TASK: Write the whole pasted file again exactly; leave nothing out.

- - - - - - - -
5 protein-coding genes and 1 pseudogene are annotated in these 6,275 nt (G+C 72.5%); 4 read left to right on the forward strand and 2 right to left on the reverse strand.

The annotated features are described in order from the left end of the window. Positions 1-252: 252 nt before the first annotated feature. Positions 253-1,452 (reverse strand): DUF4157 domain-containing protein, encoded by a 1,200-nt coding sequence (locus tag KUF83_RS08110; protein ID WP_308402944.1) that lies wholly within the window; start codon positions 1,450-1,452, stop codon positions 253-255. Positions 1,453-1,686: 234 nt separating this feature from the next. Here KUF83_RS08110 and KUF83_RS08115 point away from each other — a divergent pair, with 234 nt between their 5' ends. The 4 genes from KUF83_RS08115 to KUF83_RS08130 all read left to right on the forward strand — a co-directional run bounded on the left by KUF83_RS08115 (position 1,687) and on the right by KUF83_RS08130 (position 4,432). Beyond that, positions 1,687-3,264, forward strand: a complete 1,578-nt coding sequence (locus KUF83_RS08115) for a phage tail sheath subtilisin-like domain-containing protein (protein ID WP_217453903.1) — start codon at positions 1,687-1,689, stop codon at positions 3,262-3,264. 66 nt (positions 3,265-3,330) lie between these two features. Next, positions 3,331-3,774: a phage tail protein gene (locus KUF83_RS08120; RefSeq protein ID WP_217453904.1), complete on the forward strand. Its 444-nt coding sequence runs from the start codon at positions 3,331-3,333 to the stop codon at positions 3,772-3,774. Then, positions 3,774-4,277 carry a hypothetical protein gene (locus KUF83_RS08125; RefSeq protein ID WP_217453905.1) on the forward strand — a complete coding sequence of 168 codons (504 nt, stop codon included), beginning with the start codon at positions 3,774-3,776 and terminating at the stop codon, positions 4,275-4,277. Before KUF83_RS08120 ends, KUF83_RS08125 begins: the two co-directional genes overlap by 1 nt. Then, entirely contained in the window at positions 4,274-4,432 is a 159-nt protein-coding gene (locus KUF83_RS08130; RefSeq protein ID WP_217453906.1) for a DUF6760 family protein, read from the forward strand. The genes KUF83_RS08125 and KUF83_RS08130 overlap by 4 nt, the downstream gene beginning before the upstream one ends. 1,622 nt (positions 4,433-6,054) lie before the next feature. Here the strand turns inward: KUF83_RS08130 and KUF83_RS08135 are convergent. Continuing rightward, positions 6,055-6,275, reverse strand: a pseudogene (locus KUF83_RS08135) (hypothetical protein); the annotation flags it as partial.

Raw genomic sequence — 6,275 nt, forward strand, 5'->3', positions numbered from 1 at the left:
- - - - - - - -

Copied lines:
5 protein-coding genes and 1 pseudogene are annotated in these 6,275 nt (G+C 72.5%); 4 read left to right on the forward strand and 2 right to left on the reverse strand.

The annotated features are described in order from the left end of the window. Positions 1-252: 252 nt before the first annotated feature. Positions 253-1,452 (reverse strand): DUF4157 domain-containing protein, encoded by a 1,200-nt coding sequence (locus tag KUF83_RS08110; protein ID WP_308402944.1) that lies wholly within the window; start codon positions 1,450-1,452, stop codon positions 253-255. Positions 1,453-1,686: 234 nt separating this feature from the next. Here KUF83_RS08110 and KUF83_RS08115 point away from each other — a divergent pair, with 234 nt between their 5' ends. The 4 genes from KUF83_RS08115 to KUF83_RS08130 all read left to right on the forward strand — a co-directional run bounded on the left by KUF83_RS08115 (position 1,687) and on the right by KUF83_RS08130 (position 4,432). Beyond that, positions 1,687-3,264, forward strand: a complete 1,578-nt coding sequence (locus KUF83_RS08115) for a phage tail sheath subtilisin-like domain-containing protein (protein ID WP_217453903.1) — start codon at positions 1,687-1,689, stop codon at positions 3,262-3,264. 66 nt (positions 3,265-3,330) lie between these two features. Next, positions 3,331-3,774: a phage tail protein gene (locus KUF83_RS08120; RefSeq protein ID WP_217453904.1), complete on the forward strand. Its 444-nt coding sequence runs from the start codon at positions 3,331-3,333 to the stop codon at positions 3,772-3,774. Then, positions 3,774-4,277 carry a hypothetical protein gene (locus KUF83_RS08125; RefSeq protein ID WP_217453905.1) on the forward strand — a complete coding sequence of 168 codons (504 nt, stop codon included), beginning with the start codon at positions 3,774-3,776 and terminating at the stop codon, positions 4,275-4,277. Before KUF83_RS08120 ends, KUF83_RS08125 begins: the two co-directional genes overlap by 1 nt. Then, entirely contained in the window at positions 4,274-4,432 is a 159-nt protein-coding gene (locus KUF83_RS08130; RefSeq protein ID WP_217453906.1) for a DUF6760 family protein, read from the forward strand. The genes KUF83_RS08125 and KUF83_RS08130 overlap by 4 nt, the downstream gene beginning before the upstream one ends. 1,622 nt (positions 4,433-6,054) lie before the next feature. Here the strand turns inward: KUF83_RS08130 and KUF83_RS08135 are convergent. Continuing rightward, positions 6,055-6,275, reverse strand: a pseudogene (locus KUF83_RS08135) (hypothetical protein); the annotation flags it as partial.

Raw genomic sequence — 6,275 nt, forward strand, 5'->3', positions numbered from 1 at the left: